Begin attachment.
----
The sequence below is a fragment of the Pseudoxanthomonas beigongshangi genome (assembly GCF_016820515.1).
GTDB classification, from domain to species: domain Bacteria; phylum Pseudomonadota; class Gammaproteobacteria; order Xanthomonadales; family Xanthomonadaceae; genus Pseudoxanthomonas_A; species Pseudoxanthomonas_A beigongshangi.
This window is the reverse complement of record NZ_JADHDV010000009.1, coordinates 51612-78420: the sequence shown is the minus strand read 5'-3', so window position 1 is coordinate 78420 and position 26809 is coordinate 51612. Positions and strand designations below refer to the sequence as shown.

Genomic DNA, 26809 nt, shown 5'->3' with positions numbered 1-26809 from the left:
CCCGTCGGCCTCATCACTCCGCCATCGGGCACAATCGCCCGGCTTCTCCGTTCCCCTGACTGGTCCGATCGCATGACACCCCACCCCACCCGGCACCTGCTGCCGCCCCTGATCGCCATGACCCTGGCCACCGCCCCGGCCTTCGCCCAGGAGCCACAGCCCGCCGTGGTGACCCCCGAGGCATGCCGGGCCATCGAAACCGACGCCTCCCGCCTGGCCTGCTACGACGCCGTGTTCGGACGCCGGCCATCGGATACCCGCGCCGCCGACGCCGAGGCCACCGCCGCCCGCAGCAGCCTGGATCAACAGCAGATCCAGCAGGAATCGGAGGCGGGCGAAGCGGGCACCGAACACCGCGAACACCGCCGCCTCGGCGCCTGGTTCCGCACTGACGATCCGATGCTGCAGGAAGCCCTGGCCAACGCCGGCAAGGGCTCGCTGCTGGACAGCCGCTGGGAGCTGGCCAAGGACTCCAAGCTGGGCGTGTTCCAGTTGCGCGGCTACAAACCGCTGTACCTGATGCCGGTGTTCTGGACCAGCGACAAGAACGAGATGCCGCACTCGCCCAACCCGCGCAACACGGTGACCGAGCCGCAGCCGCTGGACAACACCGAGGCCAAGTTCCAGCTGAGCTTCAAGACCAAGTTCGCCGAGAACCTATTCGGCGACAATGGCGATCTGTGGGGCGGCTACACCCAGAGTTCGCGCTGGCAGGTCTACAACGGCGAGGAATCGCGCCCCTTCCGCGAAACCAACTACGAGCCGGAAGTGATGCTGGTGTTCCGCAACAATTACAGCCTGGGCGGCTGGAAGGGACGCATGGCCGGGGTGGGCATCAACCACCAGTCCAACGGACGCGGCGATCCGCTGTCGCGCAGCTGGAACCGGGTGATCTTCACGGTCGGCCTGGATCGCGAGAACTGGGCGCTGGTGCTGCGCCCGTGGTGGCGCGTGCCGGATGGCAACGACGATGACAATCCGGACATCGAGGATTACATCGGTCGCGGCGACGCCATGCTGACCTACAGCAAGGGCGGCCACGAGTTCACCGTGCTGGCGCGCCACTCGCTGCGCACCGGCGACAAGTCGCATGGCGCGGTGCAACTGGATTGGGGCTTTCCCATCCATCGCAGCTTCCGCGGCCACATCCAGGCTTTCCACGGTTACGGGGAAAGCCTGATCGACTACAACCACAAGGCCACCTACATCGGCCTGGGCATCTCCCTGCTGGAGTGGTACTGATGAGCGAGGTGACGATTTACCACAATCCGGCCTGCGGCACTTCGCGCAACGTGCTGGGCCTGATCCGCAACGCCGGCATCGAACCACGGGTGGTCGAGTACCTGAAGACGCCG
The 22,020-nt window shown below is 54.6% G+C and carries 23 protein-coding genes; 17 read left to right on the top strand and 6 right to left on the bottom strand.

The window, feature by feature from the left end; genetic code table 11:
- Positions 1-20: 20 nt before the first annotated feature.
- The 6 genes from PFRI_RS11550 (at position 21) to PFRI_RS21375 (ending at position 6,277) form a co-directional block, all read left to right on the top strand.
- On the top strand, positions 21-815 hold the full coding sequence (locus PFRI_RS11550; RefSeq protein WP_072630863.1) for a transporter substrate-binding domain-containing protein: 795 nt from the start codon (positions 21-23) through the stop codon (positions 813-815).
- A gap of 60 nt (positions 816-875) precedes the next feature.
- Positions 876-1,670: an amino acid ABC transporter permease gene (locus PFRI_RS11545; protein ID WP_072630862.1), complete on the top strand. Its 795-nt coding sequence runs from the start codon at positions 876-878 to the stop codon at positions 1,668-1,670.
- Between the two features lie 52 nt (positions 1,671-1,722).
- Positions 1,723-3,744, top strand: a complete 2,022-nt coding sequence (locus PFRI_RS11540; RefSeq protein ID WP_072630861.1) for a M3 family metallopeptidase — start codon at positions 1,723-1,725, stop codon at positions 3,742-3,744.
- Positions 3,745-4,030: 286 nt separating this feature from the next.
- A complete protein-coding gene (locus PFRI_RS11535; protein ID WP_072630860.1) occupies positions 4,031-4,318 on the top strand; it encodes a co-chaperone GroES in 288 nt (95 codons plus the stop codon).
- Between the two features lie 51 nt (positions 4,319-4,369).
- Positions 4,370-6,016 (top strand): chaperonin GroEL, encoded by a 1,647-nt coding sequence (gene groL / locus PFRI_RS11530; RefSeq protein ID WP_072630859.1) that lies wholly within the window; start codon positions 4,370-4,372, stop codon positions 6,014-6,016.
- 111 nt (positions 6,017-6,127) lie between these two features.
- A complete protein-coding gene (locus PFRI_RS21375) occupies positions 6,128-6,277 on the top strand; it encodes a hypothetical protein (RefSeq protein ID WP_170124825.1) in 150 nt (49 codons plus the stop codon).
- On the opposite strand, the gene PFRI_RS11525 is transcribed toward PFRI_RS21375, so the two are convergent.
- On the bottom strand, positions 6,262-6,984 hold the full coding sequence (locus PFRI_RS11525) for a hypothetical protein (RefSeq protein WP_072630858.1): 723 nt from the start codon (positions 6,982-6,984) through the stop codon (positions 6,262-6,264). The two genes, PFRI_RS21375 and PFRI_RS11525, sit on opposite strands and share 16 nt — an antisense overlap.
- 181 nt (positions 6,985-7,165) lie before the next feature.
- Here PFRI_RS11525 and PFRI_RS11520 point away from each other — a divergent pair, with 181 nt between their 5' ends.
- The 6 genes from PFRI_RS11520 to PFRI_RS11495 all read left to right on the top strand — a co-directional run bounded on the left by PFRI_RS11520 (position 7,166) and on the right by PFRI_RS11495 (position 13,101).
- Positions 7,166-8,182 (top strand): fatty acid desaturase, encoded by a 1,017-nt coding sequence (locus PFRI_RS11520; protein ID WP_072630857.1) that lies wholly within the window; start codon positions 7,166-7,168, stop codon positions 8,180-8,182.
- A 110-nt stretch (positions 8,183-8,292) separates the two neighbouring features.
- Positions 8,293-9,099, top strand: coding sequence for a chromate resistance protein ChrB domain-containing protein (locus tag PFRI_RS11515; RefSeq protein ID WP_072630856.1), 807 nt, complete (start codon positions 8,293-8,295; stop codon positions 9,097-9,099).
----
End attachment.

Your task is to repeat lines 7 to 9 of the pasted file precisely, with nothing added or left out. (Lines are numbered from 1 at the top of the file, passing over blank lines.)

The window, feature by feature from the left end; genetic code table 11:
- Positions 1-20: 20 nt before the first annotated feature.
- The 6 genes from PFRI_RS11550 (at position 21) to PFRI_RS21375 (ending at position 6,277) form a co-directional block, all read left to right on the top strand.